John Beilein’s press conferences last January in Cleveland were tense, a little gruff, almost defensive. The NBA had not been kind to him, and it showed.
That is not the John Beilein who spoke with The Daily on Tuesday afternoon, back in Michigan, where he became a beloved figure from 2007-2019.
The John Beilein of Tuesday afternoon is relaxed. Happy. His excitement is measurable as he talks about getting to play tennis for the first time in seventeen years, gleefully adding that his golf game has improved like you wouldn’t believe. He talks about getting to spend time with his grandkids, his smile practically audible through the phone.
John Beilein has come home to Ann Arbor, and it has made a world of difference.
If there’s one thing that retirement has taught the winningest men’s basketball coach in school history, it’s how to teach a dog some new tricks.
I don’t say old dog, because Beilein and his wife Kathleen have recently adopted a puppy. In his spare time, Beilein’s been reading up on dog training strategies — by my estimate, the puppy will be barking at pick-and-rolls by Thanksgiving.
But Beilein has picked up some new tricks, too. He’s teaching a class at Michigan this semester, and, as a result of the coronavirus pandemic, it’s all online. So Beilein has learned how to use Zoom, with some help from his graduate student instructor.
But even with the technology challenges, Beilein, who hasn’t taught since he was a high school coach in 1978, is thrilled to get back in the classroom.
“I’ve loved it,” he said. “I have a whole new respect for the faculty, and all the preparation that you have to do, and how hard it is to do a Zoom class of 66 students as well. But I’ve loved every minute of it. Teaching leadership, coaching, it’s really empowering.”
It’s a natural next step for Beilein. He gave a graduation address to the School of Education in 2019, and when Dean Elizabeth Moje asked him if he’d ever be interested in teaching, the answer was absolutely — as soon as he was done coaching. When things didn’t work out in Cleveland, Beilein called Moje, and in a few months’ time, he found himself the lead instructor of EDUC 240.
His coaching days may be over, but Beilein is hoping to have as much impact on his students as he once did on his players. In his spare time, he’s reading everything he can find on how to be an effective leader (never mind the dozens of basketball players who’ll tell you in a heartbeat that he already is one).
It’s clearly prescient — the course is titled “Coaching as Leading” — but it doesn’t even begin to scratch the surface of things Beilein wants to learn about with all his newfound time. When he’s asked what he’s most excited about, he pauses for several seconds trying to decide.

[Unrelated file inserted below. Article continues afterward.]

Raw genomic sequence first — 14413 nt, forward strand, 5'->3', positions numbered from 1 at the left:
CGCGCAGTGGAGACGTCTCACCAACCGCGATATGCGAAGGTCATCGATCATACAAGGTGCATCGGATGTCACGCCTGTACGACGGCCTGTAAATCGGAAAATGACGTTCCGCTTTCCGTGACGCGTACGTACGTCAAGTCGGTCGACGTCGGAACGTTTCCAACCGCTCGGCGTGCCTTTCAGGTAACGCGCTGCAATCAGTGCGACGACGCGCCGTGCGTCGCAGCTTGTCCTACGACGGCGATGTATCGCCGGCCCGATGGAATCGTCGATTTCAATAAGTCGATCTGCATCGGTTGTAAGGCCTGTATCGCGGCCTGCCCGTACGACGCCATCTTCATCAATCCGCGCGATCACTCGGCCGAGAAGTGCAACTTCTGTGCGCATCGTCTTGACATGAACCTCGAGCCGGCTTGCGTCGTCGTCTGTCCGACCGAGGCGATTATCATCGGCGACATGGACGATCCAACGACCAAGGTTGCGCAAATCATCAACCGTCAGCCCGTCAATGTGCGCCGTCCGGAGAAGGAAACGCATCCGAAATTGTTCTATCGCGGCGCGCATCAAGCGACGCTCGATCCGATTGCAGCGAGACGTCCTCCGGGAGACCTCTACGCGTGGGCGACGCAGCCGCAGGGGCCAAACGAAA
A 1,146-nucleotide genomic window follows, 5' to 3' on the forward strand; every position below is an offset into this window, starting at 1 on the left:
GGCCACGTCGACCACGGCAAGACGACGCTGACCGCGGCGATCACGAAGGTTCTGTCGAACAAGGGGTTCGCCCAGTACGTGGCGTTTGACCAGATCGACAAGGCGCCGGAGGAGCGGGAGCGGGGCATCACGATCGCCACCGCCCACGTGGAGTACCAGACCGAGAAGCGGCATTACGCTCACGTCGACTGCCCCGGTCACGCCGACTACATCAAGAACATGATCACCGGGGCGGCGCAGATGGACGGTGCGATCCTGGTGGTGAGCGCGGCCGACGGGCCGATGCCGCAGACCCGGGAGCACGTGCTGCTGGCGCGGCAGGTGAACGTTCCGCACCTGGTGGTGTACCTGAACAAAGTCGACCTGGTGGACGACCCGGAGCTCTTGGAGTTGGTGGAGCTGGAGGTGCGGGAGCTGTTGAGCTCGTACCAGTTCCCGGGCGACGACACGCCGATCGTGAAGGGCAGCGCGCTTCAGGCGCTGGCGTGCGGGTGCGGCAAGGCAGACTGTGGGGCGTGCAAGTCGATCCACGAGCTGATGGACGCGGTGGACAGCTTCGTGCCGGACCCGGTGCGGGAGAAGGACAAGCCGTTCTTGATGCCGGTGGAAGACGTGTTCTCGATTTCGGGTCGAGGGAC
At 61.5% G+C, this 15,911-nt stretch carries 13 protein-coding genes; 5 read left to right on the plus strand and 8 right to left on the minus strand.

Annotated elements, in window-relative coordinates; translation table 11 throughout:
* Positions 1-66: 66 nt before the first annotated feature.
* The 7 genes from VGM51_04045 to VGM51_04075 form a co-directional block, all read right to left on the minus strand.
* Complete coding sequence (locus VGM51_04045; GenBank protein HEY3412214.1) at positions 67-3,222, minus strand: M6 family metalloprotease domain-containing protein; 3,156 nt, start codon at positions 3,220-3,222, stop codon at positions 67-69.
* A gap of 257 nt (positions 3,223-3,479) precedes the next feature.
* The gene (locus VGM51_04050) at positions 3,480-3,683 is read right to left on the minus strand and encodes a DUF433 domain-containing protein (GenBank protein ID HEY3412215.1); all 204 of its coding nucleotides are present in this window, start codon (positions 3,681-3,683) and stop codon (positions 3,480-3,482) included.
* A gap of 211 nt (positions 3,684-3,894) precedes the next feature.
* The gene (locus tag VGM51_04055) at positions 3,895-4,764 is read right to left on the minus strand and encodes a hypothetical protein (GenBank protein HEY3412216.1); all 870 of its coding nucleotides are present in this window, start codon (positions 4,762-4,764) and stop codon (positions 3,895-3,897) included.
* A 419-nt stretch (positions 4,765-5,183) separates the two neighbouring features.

“I’m a lifetime learner,” Beilein says. “That will never stop. There’s all kinds of things. Knowledge is powerful. And I’m always looking for new ways to learn more about the world and how it works.”
But his excitement about learning doesn’t stop at the end of his lengthy reading list. Beilein is learning as much from the class as his students are, he says.
“Well, the Zoom thing is new,” he laughs. “But we’re reading all types of resources that we’re getting more information from, and the speakers that we’ve had come in — you’re always learning from them.”
It speaks volumes of Juwan Howard’s success in his first season as the Wolverines’ head coach that when Beilein left Cleveland, there was barely any talk — and none of it serious — of Beilein returning to his old role.
It’s a good thing, too, because Beilein recognizes it as much as the rest of us: Michigan is done with the Beilein era. It’s Howard’s program now.
“I just have a lot of respect for Juwan and the team,” Beilein said. “I don’t want to do anything that would be a distraction.”
But that doesn’t mean Beilein doesn’t care about Michigan basketball anymore. COVID-19 restrictions have prevented him from attending any practices with the team as of yet, but provided he’s not stepping on anybody’s toes, Beilein is more than ready to get back to work in Crisler Center.
“If and when — I’m going to do it whenever I can possibly do it,” Beilein said.
He’s smiling through the phone again. Beilein clearly still cares deeply about Michigan basketball. It’s what made Ann Arbor home.
Even when he was the head coach in Cleveland, that was always the case. And eventually, no matter what the NBA brought, he was always going to come back someday.
“We never sold our house in Ann Arbor — we didn’t even try to,” Beilein said. “We were going to sell it in the spring, but when things didn’t work out in Cleveland, it was easy… We call Ann Arbor home. We have for thirteen years.”
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